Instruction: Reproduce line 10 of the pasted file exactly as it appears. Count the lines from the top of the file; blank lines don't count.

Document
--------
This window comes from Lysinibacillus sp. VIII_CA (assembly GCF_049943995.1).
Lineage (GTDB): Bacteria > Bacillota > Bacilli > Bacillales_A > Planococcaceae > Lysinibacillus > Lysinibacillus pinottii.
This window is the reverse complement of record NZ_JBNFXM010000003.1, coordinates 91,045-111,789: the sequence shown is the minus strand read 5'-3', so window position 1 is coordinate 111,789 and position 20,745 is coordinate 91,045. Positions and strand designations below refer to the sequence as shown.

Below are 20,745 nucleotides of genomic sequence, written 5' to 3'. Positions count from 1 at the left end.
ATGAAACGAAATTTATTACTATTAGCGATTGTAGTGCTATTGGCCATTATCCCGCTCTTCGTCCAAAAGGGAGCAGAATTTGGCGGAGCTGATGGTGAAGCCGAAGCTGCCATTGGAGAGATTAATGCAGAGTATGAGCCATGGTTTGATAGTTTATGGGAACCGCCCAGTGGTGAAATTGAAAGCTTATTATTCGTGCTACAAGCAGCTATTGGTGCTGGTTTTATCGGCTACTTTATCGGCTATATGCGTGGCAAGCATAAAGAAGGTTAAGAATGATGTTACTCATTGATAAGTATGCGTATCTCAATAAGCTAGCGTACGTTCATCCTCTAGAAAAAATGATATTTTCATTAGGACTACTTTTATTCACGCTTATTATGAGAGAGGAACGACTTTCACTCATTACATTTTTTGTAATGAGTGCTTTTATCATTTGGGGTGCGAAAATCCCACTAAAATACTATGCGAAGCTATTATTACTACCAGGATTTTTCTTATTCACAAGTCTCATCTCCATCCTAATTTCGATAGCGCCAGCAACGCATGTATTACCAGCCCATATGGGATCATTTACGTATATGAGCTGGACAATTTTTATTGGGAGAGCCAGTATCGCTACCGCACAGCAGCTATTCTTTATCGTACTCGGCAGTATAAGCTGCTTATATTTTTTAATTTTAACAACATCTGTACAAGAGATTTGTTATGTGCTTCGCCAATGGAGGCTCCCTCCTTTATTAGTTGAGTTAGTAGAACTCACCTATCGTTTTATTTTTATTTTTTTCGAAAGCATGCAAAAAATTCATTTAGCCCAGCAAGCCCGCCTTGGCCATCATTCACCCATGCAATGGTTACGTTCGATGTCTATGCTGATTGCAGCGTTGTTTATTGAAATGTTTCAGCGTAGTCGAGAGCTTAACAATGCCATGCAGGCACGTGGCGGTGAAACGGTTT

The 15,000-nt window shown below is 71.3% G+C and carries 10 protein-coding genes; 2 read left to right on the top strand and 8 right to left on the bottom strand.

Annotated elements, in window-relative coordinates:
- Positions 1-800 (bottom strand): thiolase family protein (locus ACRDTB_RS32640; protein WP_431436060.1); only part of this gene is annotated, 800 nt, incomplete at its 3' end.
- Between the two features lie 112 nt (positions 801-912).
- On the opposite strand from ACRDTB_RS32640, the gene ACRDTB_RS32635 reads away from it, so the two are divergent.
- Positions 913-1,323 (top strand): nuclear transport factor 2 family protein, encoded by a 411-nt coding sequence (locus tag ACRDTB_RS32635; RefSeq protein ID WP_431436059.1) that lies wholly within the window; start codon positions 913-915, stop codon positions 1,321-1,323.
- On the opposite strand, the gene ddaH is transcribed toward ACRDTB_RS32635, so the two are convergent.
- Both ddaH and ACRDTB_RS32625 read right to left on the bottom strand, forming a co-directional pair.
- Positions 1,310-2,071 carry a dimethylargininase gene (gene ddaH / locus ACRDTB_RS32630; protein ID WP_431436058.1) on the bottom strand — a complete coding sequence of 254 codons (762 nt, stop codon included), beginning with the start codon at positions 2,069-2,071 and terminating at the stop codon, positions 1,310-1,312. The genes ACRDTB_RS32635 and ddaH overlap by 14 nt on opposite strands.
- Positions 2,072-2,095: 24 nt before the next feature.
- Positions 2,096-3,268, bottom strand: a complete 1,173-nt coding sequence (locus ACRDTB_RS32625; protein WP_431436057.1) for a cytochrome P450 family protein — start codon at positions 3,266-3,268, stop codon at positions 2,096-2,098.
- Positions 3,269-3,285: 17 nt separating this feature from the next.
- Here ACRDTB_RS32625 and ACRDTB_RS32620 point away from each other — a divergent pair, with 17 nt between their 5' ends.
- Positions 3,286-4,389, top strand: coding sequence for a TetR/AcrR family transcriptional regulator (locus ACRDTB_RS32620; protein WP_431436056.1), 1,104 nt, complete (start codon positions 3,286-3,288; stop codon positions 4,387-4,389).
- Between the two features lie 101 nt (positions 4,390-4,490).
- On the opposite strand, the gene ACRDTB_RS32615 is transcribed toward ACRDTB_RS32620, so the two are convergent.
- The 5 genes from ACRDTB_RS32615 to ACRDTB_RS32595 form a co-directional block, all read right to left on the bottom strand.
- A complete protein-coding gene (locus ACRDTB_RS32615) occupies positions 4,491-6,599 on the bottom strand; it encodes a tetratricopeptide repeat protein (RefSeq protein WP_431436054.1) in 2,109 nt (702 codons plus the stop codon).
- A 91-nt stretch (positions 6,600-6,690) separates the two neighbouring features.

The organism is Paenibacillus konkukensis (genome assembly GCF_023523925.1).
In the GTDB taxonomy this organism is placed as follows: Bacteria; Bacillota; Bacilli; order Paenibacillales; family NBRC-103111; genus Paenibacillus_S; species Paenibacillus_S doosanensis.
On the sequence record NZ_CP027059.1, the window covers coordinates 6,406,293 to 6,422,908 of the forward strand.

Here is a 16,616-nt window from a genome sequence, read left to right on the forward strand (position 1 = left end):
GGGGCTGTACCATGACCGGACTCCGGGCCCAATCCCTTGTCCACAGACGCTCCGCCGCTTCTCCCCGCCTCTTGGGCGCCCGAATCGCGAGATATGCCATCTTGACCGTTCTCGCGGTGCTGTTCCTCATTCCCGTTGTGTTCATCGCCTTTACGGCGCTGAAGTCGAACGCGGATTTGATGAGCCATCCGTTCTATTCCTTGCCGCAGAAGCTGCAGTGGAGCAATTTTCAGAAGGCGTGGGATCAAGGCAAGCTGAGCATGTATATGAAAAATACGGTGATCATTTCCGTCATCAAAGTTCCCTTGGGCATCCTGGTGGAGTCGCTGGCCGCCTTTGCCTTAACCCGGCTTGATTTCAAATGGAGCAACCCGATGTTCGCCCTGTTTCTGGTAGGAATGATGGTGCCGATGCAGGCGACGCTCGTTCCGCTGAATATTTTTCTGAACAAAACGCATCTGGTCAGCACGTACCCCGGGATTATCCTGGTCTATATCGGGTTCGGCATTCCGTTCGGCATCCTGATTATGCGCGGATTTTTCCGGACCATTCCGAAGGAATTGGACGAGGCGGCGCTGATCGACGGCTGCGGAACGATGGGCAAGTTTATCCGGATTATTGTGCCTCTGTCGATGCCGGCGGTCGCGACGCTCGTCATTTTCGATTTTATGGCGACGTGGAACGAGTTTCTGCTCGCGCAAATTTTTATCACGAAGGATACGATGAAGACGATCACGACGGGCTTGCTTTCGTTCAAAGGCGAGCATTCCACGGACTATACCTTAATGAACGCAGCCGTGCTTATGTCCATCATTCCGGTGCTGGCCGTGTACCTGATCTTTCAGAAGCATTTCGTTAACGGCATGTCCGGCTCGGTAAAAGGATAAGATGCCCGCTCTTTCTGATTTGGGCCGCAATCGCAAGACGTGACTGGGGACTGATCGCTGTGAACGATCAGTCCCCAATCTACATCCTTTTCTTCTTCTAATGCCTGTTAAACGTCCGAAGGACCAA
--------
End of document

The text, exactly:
- On the opposite strand from ACRDTB_RS32640, the gene ACRDTB_RS32635 reads away from it, so the two are divergent.